When rookie reporter Irene Glasson stumbles onto the scene of a grisly murder at Oliver Ward's glamorous hotel, the pair find themselves thrown together in a race to catch a vicious killer in our May Top Pick in Romance, The Girl Who Knew Too Much. Irene and Oliver's suspects include Old Hollywood hearthrobs and East Coast hitmen, and Irene is hiding some secrets of her own that could spoil her and Oliver's growing attraction for good. We talked to Jayne Ann Krentz, the bestselling romance author who writes historical mysteries under the name Amanda Quick, about leaving the Victorian era, plotting out a web of killer twists and more!
Describe your latest book in one sentence.
A failed magician, a gossip magazine reporter and a hired killer walk into a 1930s Hollywood bar.
As Amanda Quick, you’ve written a number of historical mysteries set in Victorian England. What made you decide to set The Girl Who Knew Too Much in 1930s Hollywood instead?
I was looking for a fresh fictional landscape. Talked it over with my editor and she said those fatal words: “Well, what about the 1930s?” I had never even considered that particular decade. But the minute I sat down to write the first sentence I got that wonderful jolt of recognition that zaps an author when she knows she has found a world that is ideal for her kinds of characters, plots and voice.
There are so many intriguing aspects and angles to The Girl Who Knew Too Much’s mystery. How do you plot all of them out? Do you make an initial, detailed outline and stick to it, or were there some elements that sprang up midprocess and made you change your plans?
I began with a rough outline, but as soon as I started writing, everything started to change. That’s how it always goes with me. It would be great to know exactly where I’m headed when I go into a book, but sadly, I don’t get my best ideas until I actually start writing. Something about the creative process drives the creative process.
I’m a huge Old Hollywood fan, and I had a great time trying to draw comparisons between the characters of The Girl Who Knew Too Much and real celebrities. Were there any specific figures or scandals that inspired you?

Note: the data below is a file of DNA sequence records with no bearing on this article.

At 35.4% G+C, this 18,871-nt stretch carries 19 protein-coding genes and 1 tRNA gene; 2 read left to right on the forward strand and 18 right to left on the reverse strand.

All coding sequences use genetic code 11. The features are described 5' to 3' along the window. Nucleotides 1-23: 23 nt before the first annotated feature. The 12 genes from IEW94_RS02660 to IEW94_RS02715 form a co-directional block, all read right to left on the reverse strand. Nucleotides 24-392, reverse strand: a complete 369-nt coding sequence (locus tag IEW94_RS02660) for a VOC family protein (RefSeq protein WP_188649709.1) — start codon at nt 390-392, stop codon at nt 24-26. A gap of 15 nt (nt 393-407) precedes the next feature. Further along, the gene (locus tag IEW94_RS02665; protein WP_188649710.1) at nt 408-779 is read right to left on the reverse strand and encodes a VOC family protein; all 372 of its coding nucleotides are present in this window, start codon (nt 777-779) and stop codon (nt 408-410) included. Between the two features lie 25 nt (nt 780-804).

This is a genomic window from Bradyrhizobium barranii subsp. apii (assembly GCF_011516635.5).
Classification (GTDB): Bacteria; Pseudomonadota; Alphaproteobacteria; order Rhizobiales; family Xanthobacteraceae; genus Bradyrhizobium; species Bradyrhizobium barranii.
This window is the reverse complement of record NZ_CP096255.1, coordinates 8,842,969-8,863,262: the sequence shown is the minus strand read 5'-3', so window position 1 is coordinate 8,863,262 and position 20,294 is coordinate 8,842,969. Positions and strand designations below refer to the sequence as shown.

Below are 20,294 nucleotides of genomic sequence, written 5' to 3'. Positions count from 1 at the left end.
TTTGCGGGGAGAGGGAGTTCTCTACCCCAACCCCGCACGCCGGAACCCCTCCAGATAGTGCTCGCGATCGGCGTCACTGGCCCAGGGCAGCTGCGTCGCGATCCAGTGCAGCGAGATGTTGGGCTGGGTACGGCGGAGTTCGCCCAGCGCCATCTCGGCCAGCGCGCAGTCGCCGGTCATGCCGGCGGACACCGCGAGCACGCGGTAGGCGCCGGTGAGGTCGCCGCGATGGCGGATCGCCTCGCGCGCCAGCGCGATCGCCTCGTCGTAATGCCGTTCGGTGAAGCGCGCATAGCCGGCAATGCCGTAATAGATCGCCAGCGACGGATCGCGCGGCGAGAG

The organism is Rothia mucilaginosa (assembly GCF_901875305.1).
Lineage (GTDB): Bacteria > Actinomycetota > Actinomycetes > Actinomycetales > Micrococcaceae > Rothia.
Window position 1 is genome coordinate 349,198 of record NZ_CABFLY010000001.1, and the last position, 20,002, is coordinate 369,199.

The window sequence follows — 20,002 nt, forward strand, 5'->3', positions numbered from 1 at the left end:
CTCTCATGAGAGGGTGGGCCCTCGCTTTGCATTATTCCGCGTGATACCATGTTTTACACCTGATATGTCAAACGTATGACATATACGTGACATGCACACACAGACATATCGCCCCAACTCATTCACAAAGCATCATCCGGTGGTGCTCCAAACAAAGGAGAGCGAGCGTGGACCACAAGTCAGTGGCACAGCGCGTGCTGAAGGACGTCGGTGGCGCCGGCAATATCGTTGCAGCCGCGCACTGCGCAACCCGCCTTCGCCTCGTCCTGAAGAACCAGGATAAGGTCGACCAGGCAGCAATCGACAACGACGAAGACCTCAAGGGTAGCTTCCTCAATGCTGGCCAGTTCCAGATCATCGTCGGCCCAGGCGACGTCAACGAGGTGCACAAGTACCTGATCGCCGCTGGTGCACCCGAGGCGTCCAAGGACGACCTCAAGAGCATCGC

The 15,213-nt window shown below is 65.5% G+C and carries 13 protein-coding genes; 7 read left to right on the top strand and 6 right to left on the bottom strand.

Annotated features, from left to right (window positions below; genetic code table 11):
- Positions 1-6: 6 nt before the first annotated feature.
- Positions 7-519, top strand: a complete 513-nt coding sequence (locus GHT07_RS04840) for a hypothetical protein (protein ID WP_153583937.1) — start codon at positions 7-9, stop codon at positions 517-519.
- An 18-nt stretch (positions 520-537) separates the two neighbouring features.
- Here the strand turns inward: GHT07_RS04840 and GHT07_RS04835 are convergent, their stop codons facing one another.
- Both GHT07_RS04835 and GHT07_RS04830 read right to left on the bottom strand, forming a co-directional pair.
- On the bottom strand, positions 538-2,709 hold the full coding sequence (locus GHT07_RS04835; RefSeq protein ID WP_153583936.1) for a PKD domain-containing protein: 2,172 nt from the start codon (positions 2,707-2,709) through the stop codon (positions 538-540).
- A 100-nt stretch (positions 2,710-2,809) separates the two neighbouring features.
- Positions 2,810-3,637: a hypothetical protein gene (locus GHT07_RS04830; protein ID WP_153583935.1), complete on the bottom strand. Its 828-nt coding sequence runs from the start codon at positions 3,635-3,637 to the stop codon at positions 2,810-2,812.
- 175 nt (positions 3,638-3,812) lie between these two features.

So many scandals, so little time! Those Hollywood fixers could cover up just about anything, including murder, if the star was worth it. That means the plot potential is unlimited.
What is your favorite thing about your reporter heroine, Irene?
I love to write about characters who are in the process of reinventing themselves. That takes grit and determination. Irene’s got plenty of both. I like that about her. I like it a lot.
Irene and Oliver make a great team, and they’re surrounded by intriguing side characters. Would you ever write a sequel and give them another case?
Amazing that you ask! I’m not doing a sequel, exactly, but I am writing another book set in the Burning Cove world. Readers will definitely meet Irene and Oliver again as well as many of the side characters. I love this new world, and I’m hoping to hang around here for a while.
What books do you find yourself turning to for escapism or comfort after a bad day?
I’m always up for escaping into a good book. On good days or bad I’ll read anything by Christina Dodd or Susan Elizabeth Phillips, and I’m a huge fan of Deanna Raybourn’s new Veronica Speedwell mysteries.
What’s next for you?
I just finished my new novel of contemporary romantic-suspense, Promise Not to Tell. It will be out January 2nd under my Jayne Ann Krentz name. I’m really excited about this one. It’s a sequel to When All the Girls Have Gone. For those who read that book, this is Cabot’s story.
ALSO IN BOOKPAGE: Read our review of The Girl Who Knew Too Much.
Author photo copyright Marc von Borstel.